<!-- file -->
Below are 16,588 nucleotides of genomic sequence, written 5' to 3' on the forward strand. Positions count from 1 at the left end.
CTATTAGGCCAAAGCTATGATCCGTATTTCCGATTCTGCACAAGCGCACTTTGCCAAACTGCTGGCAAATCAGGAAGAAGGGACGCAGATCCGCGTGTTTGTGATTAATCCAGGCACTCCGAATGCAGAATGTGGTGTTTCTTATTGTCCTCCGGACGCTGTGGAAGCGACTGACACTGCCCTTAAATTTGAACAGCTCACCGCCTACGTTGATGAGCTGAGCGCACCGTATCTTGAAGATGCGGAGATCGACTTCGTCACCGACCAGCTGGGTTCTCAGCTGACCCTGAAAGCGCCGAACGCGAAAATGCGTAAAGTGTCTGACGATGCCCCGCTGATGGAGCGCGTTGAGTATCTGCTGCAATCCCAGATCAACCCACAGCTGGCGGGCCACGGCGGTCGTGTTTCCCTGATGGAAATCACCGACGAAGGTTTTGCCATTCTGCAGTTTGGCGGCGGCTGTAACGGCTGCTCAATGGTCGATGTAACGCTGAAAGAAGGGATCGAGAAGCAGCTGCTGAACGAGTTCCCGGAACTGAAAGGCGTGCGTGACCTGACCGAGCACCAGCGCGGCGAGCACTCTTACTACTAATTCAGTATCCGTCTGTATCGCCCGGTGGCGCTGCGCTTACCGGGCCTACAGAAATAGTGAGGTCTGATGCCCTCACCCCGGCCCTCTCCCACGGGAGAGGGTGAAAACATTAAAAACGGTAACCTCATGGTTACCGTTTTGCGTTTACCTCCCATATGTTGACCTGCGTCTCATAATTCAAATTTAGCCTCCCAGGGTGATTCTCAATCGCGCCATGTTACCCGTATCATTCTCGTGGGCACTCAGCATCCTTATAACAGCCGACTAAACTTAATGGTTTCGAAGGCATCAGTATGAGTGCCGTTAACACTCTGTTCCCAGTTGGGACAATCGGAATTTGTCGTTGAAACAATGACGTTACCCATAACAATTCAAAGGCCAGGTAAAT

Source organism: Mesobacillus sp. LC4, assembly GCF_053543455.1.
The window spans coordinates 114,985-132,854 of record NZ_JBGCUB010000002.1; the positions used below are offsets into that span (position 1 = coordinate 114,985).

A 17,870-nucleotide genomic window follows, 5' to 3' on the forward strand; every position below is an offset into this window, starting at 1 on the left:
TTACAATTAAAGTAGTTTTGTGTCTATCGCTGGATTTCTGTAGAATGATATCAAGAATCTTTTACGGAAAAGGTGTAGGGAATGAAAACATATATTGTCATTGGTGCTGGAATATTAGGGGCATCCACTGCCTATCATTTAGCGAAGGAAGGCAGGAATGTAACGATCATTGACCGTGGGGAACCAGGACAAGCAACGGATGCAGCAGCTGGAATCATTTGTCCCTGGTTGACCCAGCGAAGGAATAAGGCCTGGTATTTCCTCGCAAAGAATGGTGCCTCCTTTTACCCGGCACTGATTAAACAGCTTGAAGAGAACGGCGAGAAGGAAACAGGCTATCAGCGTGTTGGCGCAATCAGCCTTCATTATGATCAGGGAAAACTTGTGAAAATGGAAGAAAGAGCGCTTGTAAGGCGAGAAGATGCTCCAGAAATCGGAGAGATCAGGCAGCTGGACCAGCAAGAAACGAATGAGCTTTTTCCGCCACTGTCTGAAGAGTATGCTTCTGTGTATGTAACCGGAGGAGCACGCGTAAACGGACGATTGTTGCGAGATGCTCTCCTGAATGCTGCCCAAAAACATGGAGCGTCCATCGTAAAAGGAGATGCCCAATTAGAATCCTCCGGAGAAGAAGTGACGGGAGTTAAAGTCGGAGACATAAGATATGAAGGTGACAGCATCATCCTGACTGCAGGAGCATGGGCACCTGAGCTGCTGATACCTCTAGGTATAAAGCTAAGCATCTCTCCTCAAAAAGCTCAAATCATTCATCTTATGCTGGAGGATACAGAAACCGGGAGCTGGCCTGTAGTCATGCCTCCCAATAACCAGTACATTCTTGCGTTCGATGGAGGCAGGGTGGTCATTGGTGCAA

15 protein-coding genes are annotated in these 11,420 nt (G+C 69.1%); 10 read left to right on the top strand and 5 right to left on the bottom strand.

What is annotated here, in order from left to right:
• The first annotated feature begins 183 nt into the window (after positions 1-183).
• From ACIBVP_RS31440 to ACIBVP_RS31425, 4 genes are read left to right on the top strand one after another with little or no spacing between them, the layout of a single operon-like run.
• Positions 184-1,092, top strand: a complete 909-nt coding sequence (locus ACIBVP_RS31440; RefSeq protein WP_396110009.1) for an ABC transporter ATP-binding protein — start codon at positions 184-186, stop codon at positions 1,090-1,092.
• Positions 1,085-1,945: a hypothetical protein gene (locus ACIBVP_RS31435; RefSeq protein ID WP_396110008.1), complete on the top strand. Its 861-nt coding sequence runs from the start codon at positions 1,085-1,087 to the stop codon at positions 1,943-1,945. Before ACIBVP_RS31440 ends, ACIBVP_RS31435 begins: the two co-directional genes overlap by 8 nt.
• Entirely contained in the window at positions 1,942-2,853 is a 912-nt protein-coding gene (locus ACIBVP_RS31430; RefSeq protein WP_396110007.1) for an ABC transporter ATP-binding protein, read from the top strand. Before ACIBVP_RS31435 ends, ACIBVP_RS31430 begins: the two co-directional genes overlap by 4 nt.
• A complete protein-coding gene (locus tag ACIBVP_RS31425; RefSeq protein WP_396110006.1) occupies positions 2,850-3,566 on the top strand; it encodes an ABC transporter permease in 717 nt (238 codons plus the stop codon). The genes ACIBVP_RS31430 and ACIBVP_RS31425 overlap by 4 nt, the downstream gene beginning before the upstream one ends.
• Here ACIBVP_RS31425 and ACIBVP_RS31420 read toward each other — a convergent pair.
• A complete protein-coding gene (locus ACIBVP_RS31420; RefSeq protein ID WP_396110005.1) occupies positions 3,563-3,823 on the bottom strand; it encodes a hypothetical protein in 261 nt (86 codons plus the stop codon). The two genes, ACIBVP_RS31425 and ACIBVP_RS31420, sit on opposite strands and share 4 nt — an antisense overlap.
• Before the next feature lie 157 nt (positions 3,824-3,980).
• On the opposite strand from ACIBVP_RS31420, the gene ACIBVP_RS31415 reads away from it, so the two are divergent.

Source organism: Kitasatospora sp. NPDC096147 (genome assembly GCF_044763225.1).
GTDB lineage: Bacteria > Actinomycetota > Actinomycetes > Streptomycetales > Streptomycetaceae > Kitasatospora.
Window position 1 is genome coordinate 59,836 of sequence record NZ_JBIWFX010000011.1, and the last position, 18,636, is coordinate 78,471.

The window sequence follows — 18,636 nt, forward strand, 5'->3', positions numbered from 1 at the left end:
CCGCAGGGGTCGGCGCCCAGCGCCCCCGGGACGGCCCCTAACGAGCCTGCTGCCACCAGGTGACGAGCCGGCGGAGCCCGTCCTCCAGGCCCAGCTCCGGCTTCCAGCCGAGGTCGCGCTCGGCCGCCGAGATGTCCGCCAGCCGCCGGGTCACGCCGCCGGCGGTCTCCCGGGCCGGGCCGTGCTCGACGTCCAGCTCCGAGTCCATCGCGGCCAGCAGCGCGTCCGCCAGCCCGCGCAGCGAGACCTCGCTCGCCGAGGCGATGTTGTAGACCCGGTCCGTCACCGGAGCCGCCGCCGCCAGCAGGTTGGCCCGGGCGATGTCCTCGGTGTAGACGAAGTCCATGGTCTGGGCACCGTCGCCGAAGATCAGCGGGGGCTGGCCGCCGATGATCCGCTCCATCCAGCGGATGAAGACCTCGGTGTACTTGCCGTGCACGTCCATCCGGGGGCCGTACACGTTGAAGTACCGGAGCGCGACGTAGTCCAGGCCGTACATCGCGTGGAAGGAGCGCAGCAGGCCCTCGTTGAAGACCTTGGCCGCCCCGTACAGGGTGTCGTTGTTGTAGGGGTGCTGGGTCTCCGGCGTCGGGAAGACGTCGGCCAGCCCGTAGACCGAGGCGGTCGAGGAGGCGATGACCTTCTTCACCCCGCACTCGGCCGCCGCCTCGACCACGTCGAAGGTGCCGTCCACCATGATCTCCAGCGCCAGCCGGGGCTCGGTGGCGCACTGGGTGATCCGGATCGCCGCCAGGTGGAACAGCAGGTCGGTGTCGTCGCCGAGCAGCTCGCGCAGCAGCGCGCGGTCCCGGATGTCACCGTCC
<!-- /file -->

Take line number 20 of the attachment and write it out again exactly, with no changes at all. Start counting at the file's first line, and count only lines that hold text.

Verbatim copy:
GTDB lineage: Bacteria > Actinomycetota > Actinomycetes > Streptomycetales > Streptomycetaceae > Kitasatospora.